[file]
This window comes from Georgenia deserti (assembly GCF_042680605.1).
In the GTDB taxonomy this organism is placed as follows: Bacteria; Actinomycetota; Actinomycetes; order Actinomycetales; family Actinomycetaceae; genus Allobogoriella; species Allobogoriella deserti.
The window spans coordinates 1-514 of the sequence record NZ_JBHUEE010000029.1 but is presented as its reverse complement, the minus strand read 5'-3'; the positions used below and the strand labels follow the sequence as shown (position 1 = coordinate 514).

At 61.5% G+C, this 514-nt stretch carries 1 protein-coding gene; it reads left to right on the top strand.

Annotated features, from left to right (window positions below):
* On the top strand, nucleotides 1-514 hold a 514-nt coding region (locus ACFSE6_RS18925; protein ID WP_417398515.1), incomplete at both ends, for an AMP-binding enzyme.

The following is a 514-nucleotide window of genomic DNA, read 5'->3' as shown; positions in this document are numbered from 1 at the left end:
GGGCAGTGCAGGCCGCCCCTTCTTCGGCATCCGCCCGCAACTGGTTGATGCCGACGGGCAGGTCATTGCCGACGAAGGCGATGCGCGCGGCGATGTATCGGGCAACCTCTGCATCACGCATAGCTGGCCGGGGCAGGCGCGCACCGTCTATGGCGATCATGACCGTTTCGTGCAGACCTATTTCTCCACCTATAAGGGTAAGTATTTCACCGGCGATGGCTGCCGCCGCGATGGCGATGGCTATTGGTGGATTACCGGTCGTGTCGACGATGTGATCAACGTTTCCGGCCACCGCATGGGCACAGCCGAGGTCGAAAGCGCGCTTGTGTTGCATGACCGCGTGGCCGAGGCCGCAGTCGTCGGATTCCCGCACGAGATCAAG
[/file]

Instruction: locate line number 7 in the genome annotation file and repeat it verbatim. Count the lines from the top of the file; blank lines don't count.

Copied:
The following is a 514-nucleotide window of genomic DNA, read 5'->3' as shown; positions in this document are numbered from 1 at the left end: